Unsurprisingly, the BBC gives us a puff-piece on Tesla’s latest offering:

[T]his upgrade enables the Model S to travel from 0 – 60 mph in 2.5 seconds, giving it the fastest acceleration of any currently available production car … Like all electric vehicles, that more powerful battery delivers 100% of its dual-engine torque immediately, pushing the four-wheel-drive saloon past records heretofore the domain of million-dollar supercars.

Million dollars? Let’s first be generous and assume this car actually can do 0-60 in 2.5 seconds and will make it into production (visit Streetwise Professor to see why skepticism over Elon Musk’s pronouncements is warranted).  According to Wikipedia, the Porsche 991 can match this which, according to Porsche USA, costs about $188,000.  This isn’t so cheap, but it’s not a million dollar supercar.  And the Tesla is no bargain, either:

The Model S P100D saloon will start at £114,200 and the Model X 100D sport-utility vehicle begins at £117,200, and older Teslas can upgrade their battery packs for a mere £15,000.

£114k is about $150k in today’s money.  That would buy you an awful lot of Porsche.

That’s expensive, but Tesla is taking the Toms shoes model approach to your wallet. “While the P100D Ludicrous is obviously an expensive vehicle, we want to emphasize that every sale helps pay for the smaller and much more affordable Tesla Model 3 that is in development.” In other words, your need to go very far, very fast helps fund the electric vehicle needs of others less fortunate than you.

Hmmm.  As a business model, this doesn’t sound very sustainable.  You could probably expect some cross-subsidising between models in order to maintain a brand and market share, but this seems to be ass-backwards: it’s normally the high-volume margins on the cheaper brands which provide the cash for developing high-end niche products, not the other way around.  Are Tesla really going to be selling enough of these $150k supercars, and the margins high enough, to be able to reduce the cost of the mass-produced models?  I’d love to see the numbers on that.

The holy grail of EV range has long been 300 miles, which would bring electrics into the full-tank range of most petrol-powered vehicles. Now, 300 miles doesn’t make for a stress-free cross-county road trip, but there’s a lot to be said for enjoying a real meal while your Tesla charges rather than buying Slim Jims and Diet Dr Pepper in the 10 minutes it takes to gas up your petromobile.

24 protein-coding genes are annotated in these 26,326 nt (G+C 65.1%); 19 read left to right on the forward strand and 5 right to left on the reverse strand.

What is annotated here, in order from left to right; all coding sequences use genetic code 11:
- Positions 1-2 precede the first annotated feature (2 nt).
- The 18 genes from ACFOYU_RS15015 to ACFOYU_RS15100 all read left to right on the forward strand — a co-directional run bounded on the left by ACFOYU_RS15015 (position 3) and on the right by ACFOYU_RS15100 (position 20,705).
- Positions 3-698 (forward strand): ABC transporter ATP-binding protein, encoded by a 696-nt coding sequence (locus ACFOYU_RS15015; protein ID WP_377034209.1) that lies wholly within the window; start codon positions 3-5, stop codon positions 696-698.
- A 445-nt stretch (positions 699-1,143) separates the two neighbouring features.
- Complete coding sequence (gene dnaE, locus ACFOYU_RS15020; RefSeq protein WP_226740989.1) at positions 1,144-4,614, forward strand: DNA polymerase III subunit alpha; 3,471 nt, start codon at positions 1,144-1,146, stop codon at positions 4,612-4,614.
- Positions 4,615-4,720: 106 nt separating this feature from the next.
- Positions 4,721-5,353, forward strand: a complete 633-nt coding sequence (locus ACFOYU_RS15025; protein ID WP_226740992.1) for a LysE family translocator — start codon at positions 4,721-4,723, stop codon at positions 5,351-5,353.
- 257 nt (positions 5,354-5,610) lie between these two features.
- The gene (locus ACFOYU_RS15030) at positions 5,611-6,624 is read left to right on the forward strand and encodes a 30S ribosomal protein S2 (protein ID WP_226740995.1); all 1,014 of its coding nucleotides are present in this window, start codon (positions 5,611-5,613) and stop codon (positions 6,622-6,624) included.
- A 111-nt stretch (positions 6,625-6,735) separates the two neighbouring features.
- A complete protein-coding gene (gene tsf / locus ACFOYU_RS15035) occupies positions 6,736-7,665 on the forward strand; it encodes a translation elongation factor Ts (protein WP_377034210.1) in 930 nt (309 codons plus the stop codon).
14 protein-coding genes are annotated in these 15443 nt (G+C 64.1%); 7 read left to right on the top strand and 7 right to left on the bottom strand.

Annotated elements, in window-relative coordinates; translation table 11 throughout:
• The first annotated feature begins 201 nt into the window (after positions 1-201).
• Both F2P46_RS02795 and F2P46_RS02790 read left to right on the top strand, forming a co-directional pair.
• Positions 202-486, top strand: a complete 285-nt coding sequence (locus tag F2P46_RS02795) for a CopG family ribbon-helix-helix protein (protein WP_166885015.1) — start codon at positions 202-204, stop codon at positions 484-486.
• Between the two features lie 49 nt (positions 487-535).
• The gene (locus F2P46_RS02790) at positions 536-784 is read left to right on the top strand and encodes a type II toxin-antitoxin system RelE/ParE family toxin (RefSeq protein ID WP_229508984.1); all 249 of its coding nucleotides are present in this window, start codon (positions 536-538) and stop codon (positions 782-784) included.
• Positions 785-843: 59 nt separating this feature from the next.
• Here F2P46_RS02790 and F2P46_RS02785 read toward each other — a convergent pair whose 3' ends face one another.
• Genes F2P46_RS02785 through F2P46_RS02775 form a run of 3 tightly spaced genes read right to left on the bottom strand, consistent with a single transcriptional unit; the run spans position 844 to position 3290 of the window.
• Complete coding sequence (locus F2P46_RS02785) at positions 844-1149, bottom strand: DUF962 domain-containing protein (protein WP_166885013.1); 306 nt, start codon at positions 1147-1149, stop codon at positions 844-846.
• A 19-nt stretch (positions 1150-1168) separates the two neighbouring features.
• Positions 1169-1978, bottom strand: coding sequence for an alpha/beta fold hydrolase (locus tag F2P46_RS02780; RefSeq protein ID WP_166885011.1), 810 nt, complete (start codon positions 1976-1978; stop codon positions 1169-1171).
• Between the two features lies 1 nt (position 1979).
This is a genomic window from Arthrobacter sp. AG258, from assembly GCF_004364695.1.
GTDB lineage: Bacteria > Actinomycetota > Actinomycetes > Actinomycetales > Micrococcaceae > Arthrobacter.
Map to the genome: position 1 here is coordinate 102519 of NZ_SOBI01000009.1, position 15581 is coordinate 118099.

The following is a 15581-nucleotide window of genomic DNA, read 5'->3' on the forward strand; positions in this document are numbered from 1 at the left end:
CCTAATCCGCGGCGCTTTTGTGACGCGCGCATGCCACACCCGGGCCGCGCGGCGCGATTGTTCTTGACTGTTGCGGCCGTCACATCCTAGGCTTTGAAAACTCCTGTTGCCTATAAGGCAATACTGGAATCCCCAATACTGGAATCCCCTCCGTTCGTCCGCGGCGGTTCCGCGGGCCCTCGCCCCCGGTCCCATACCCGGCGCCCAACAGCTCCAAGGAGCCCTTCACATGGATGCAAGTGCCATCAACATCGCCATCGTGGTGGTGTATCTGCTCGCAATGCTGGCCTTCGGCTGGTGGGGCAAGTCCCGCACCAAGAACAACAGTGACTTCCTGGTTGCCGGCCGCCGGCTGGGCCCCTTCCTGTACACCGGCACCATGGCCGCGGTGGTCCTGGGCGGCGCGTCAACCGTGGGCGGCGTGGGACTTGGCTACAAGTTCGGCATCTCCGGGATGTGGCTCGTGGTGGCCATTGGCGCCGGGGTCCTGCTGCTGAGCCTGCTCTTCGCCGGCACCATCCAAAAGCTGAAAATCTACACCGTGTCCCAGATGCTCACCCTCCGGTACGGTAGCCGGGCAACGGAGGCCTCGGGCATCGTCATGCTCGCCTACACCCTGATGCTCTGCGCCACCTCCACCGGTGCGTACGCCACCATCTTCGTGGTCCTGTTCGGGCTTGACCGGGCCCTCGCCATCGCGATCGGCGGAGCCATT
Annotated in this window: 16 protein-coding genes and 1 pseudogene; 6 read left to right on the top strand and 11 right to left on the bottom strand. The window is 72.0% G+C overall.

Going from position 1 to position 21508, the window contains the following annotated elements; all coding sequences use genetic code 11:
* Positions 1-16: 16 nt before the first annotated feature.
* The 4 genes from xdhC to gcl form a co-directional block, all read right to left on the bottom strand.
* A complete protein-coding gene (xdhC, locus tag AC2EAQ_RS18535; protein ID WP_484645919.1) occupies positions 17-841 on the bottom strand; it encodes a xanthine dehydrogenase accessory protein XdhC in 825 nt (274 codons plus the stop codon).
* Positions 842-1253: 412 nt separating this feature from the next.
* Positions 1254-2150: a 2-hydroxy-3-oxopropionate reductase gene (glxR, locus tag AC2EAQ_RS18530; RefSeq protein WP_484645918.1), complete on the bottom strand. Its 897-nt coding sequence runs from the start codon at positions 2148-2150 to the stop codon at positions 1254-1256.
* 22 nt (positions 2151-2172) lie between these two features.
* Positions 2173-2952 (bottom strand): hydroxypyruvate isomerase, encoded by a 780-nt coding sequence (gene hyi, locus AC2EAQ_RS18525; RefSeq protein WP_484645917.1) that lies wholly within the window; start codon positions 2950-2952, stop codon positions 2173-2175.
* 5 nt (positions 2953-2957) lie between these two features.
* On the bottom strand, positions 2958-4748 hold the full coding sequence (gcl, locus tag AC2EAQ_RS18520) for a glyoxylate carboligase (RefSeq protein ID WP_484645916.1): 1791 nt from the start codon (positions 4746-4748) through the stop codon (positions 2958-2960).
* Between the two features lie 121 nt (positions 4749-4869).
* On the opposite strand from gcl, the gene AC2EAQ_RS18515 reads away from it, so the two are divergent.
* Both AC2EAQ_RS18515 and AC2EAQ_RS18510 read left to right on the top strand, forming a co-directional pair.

If sitting and having a meal for a couple of hours is preferable to stopping for 10 minutes, why don’t more people do that already?  After all, there is nothing preventing owners of petrol cars doing so, is there?  What the article is doing is trying to make light of the biggest issue facing electric cars, which I’ve written about before:

The limited range isn’t actually the issue, as petrol cars also have a limited range.  The problem is the charging time, which renders the vehicle unavailable for several hours.  If you run low on petrol, you spend 5 minutes filling up and you’re on your way again.

The whole concept on which the current breed of electric cars is based will collapse as soon as there are more than a handful of stories of people being caught out miles from home – children in the back, howling – and having to wait at a charging station for hours before being able to continue the journey start to appear on the internet.

The author’s glib suggestion that people will be happy to sit and have a nice meal while waiting to continue their journey isn’t supported by people’s actual behaviour.  A decent journalist would have addressed this issue properly, but then this is the BBC: the entire article is simply a puff-piece for the latest darling of the political establishment:

Mr Musk is betting big on batteries. He’s going to make sure we get to the future  — and quickly.

This is what £3.7bn per year gets you.  Couldn’t they at least send Tesla an invoice next time?